According to Wikipedia, along with his work on Foundation he also co-wrote and produced State of Mind for Atlantic Records, one album entitled No House Big Enough for East West Records and one album entitled That Was Then, This Is Now for Columbia Records. The records spawned ten Top 20 Billboard magazine dance songs, five Top 10 Billboard Magazine Sales Chart Singles, ten Top U.K. Pop Chart Singles, a Gold Album from South Africa and a Silver Album from the U.K. that received international acclaim on four continents.”

Today, Burke is the founder and president of BB Media Global Group. According to their website, BB Media Global Group works “with a select group of Start-up and established corporations develop creative strategies to position their brand for success.” Burke is also a co-owner of 905 FM Brooklyn New York, a 24 hour internet, smartphone and In-car radio station.

Burke’s faith has been a major influence throughout his life. The voice of God has guided him throughout his career. Since 2002, he has led weekly online bible studies and attracted people from all over the world. Burke’s sermons can be heard on http://byronburkeministries.com/.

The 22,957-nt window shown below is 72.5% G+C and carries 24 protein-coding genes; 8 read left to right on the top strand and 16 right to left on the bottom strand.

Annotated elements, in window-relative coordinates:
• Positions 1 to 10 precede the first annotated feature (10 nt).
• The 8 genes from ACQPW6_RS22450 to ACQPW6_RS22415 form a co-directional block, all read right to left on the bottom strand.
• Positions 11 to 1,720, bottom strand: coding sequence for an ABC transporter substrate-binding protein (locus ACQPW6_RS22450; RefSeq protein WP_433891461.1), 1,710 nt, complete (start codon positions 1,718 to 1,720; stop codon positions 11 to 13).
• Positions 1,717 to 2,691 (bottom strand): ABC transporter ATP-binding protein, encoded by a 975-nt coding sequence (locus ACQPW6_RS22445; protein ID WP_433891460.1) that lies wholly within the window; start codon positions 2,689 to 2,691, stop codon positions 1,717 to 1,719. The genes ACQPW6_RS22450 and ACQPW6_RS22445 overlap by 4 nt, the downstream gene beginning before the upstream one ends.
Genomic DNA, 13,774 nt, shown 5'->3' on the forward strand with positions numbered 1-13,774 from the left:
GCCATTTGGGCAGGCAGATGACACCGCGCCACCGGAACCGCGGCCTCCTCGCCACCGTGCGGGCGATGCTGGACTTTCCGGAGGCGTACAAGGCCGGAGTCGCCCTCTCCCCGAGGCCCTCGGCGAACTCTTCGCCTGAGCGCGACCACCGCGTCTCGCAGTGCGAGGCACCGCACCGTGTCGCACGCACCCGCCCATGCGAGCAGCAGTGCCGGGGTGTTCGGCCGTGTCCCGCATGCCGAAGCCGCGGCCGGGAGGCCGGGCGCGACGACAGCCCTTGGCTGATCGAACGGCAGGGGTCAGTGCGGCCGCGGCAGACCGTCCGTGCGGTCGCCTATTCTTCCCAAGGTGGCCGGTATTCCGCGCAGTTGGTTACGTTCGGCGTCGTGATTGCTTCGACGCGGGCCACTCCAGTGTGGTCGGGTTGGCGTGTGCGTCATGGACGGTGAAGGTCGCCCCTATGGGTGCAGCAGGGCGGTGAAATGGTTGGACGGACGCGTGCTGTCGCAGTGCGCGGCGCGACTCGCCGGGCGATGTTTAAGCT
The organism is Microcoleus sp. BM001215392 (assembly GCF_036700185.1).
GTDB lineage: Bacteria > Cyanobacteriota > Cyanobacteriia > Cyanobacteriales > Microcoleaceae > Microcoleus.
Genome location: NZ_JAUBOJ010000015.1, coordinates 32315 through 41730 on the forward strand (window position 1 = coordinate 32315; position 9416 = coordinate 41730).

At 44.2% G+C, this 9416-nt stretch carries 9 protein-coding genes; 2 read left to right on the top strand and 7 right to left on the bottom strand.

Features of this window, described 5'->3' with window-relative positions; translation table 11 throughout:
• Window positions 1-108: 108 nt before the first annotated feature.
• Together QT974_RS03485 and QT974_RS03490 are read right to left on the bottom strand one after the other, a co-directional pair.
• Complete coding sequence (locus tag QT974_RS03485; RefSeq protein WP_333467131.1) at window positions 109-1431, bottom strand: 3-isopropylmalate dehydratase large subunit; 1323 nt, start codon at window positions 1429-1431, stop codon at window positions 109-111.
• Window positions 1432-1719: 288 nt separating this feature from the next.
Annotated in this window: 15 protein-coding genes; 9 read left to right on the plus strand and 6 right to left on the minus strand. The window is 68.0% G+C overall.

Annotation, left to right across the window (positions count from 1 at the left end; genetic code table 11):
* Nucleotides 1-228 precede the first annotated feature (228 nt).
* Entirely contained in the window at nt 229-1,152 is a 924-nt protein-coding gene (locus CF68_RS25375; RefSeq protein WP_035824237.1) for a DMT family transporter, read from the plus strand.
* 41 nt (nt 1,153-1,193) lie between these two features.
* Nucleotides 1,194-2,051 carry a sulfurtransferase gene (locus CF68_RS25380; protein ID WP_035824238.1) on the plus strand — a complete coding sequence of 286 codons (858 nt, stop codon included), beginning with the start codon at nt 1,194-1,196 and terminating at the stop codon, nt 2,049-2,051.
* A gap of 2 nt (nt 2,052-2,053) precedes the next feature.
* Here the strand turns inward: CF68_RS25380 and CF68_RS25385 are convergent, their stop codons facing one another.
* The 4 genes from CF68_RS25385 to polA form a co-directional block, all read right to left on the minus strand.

First set: Numark dm500 and Technics Slb10s

Favorite house song: Love Dancin’ by Roger Sanchez

Favorite quote: This Book of the Law shall not depart out of your mouth, but you shall meditate on it day and night, that you may observe and do according to all that is written in it. For then you shall make your way prosperous, and then you shall deal wisely and have good success–          Amplified Bible

Midwest DJ Fest

September 8, 2013–Perception Lounge, in Berwyn, hosted the Midwest DJ Fest. About 100 Djs from around Chicagoland gathered to network, to check out new equipment, trade music, listen to other djs and have a great time.

I’ve hung out with djs for more than 20 years, unless the are behind the decks, they find it very difficult to turn off their critical ear and enjoy the music. So this event was a breathe of fresh air. People were mingling, laughing, cheering each other on.  The only ones dancing were the bartenders, although the music was great, a mix of old school and EDM. Most of the djs were just lost in the music or caught up in their conversations.

I got to mingle with other djs’ wives. That is always a treat! Meeting other women who love house music despite it being our husband’s mistress. We understand the lingo, the music and the passion even if the only time we touch a turntable is to dust it off.  🙂 and sometimes not even that!